Marketing Pilgrim's "Social Media" Channel

Sponsor Marketing Pilgrim's Social Media Channel today! Get in front of some of the most influential readers in the Internet and social media marketing industry. Contact us today!

Unborn Baby Gets Facebook Profile

image It’s bad enough that expecting parents are naming their kids based on Google search results, now we learn they’re giving them Facebook profiles too!

Australian couple Claire Gillis and Luke Waring have set up a Facebook profile for the child–due in 3 months–and are providing updates on the baby’s progress, says Reuters.

“We have friends and family all over the world, so we’re using it for them, to post updates on ultrasounds, scans and what it has been doing all week, so that’s how it started,” Gillis told Australia’s Daily Telegraph newspaper.

The grainy black-and-white ultrasound image of “Bubba Waring” has 29 friends listed, with dozens more waiting to be accepted by “the world’s most famous fetus,” Gillis said.

Listen-Up! Not Everyone is a Facebook Friend

200708141009Just a few days ago, I cautioned that social networking is not a popularity contest. Just because someone asks to be your “friend” doesn’t mean that you should automatically agree. Apparently we need to share that message again as a new study by IT security firm Sophos reveals 41% if Facebook users gave up full access to their personal information to a fake user.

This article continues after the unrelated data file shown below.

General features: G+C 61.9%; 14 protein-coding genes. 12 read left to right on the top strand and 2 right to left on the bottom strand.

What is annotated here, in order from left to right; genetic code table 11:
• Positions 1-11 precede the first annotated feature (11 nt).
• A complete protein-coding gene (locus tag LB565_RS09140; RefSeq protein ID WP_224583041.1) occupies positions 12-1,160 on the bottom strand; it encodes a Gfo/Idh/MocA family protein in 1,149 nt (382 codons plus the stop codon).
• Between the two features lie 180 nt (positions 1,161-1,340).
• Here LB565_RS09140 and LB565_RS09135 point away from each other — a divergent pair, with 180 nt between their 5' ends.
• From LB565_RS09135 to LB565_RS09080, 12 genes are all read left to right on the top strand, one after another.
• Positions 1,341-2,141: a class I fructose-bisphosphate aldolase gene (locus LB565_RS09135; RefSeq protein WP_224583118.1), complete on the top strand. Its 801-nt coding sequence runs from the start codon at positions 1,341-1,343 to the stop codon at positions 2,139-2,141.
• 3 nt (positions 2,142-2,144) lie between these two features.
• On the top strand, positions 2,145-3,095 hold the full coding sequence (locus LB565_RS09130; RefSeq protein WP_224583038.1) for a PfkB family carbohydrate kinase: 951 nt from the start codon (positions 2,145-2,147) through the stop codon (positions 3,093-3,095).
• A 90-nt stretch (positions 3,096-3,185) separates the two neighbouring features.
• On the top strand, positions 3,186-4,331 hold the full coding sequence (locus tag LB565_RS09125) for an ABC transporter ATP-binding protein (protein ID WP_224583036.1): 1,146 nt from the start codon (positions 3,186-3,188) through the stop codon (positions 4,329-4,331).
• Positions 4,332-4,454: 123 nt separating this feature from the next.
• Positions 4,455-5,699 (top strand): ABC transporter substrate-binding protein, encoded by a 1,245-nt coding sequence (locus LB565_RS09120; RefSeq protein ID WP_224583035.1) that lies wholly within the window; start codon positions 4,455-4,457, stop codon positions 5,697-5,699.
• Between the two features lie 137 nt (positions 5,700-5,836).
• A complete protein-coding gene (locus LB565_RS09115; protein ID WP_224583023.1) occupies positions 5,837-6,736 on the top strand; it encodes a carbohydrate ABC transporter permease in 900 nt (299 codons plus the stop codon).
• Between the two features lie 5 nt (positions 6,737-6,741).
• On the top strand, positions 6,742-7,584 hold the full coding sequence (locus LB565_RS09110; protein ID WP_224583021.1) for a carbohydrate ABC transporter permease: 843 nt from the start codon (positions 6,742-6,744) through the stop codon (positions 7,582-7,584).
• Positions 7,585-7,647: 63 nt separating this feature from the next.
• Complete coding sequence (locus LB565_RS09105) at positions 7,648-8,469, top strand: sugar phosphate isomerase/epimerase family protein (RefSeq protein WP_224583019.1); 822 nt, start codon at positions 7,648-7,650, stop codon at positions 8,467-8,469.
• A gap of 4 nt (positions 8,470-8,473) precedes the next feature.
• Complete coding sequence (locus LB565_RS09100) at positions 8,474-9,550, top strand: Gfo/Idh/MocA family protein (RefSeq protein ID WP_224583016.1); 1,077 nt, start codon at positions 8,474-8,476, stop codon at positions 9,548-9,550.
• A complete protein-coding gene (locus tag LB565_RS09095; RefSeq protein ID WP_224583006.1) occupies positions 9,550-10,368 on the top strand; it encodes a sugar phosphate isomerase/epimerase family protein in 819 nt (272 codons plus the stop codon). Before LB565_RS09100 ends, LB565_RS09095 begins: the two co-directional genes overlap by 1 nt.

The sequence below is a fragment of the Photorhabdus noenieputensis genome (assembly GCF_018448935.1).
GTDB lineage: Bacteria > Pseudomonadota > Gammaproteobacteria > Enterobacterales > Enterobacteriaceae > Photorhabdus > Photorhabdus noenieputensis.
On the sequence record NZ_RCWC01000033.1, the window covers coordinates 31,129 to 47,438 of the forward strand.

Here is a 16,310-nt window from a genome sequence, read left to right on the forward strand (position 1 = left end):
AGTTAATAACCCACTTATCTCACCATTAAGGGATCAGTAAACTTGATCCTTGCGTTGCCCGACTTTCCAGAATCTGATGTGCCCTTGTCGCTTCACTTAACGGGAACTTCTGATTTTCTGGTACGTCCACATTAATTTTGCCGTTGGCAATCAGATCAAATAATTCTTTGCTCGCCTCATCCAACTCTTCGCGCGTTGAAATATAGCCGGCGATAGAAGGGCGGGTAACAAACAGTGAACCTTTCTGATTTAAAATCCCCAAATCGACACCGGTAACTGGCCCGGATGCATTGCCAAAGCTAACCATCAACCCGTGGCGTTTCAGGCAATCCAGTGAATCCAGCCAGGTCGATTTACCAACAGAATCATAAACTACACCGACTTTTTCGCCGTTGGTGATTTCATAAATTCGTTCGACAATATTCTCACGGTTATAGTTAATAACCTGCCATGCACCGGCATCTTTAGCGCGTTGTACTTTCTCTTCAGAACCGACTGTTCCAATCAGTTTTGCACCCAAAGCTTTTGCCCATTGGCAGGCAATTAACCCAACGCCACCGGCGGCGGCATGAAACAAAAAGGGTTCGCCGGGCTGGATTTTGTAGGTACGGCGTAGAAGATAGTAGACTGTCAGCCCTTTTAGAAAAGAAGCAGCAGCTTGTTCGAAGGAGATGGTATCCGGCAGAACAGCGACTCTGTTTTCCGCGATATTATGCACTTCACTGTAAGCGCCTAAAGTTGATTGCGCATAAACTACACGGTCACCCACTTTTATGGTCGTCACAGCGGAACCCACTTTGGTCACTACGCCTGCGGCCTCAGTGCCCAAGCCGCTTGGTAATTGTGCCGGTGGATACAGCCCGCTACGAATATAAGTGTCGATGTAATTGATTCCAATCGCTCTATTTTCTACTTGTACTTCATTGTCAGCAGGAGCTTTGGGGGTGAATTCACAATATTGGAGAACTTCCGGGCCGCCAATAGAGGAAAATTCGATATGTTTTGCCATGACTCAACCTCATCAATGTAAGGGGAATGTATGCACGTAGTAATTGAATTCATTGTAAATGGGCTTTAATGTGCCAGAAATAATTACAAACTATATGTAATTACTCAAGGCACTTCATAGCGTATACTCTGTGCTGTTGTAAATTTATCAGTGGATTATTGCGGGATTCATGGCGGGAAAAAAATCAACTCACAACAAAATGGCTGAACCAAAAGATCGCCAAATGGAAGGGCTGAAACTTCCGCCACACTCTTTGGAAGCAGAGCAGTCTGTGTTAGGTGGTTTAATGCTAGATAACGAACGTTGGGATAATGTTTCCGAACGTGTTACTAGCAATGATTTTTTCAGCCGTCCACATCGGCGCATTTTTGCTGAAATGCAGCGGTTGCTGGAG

Sophos created a fake Facebook profile, under the name ‘Freddi Staur’ (‘ID Fraudster’ with the letters rearranged), and randomly requested 200 members to be friends with ‘Freddi.’ Out of those 200, 87 accepted the friend request and 82 of those gave ‘Freddi’ access to “personal information” such as e-mail addresses, dates of birth, addresses and phone numbers, and school or work data. Presumably, the other five had restricted ‘Freddi’ to limited profile access, which many users select for bosses, parents, or people they don’t know in real life.

Facebook Glitch Reveals Source Code–Is it theirs Anyway?

Due to what appears to be a technical glitch, Facebook published its source code for the world to see and Facebook Secrets was quick to publish it.

Don’t worry if you’ve never heard of Facebook Secrets, the site was created on a free Blogspot blog and has just one post–the one showing Facebook’s source code.

This is extremely embarrassing for Facebook for a number of reasons:

  1. Questions are now being raised as to what else might accidentally get published–maybe you’ll see your private data some day.
  2. Competitors now have a chance to see what’s under Facebook’s hood and maybe learn something.
  3. Hackers might be able to find a weakness in the code and exploit it.
  4. Some developers are suggesting the structure of Facebook isn’t particularly sophisticated.

Step One: Cut off Nose. Step Two: Spite Facebook.

Late last week, Virgin Media, Prudential, Vodafone, Halifax, First Direct Bank and the Automobile Association Ltd. pulled advertising from Facebook for fear of their ads being seen on the same page as the British National Party Facebook group.